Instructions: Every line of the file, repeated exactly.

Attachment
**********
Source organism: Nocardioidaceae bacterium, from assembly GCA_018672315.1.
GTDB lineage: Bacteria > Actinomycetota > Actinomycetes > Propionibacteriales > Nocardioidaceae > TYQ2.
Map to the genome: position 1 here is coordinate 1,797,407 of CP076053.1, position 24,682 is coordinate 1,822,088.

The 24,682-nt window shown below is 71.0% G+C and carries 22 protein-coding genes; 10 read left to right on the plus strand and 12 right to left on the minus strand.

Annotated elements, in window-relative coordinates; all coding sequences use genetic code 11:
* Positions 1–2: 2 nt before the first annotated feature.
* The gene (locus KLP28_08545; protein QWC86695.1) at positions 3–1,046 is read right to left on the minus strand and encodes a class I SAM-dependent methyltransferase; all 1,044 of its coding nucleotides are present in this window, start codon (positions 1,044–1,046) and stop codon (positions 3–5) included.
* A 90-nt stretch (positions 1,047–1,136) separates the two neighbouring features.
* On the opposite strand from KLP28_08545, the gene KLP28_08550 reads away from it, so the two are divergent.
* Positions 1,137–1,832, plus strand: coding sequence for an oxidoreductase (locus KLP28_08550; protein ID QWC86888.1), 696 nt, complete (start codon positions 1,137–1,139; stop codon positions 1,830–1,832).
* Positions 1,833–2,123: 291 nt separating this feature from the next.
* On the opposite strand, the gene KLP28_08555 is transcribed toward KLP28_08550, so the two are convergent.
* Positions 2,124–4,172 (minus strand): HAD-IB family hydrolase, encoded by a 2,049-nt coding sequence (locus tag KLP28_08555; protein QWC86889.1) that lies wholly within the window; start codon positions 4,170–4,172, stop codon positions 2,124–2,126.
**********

Source organism: Nocardioidaceae bacterium, from assembly GCA_018672315.1.
GTDB lineage: Bacteria > Actinomycetota > Actinomycetes > Propionibacteriales > Nocardioidaceae > TYQ2.
Map to the genome: position 1 here is coordinate 1,797,407 of CP076053.1, position 24,682 is coordinate 1,822,088.

The 24,682-nt window shown below is 71.0% G+C and carries 22 protein-coding genes; 10 read left to right on the plus strand and 12 right to left on the minus strand.

Annotated elements, in window-relative coordinates; all coding sequences use genetic code 11:
* Positions 1–2: 2 nt before the first annotated feature.
* The gene (locus KLP28_08545; protein QWC86695.1) at positions 3–1,046 is read right to left on the minus strand and encodes a class I SAM-dependent methyltransferase; all 1,044 of its coding nucleotides are present in this window, start codon (positions 1,044–1,046) and stop codon (positions 3–5) included.
* A 90-nt stretch (positions 1,047–1,136) separates the two neighbouring features.
* On the opposite strand from KLP28_08545, the gene KLP28_08550 reads away from it, so the two are divergent.
* Positions 1,137–1,832, plus strand: coding sequence for an oxidoreductase (locus KLP28_08550; protein ID QWC86888.1), 696 nt, complete (start codon positions 1,137–1,139; stop codon positions 1,830–1,832).
* Positions 1,833–2,123: 291 nt separating this feature from the next.
* On the opposite strand, the gene KLP28_08555 is transcribed toward KLP28_08550, so the two are convergent.
* Positions 2,124–4,172 (minus strand): HAD-IB family hydrolase, encoded by a 2,049-nt coding sequence (locus tag KLP28_08555; protein QWC86889.1) that lies wholly within the window; start codon positions 4,170–4,172, stop codon positions 2,124–2,126.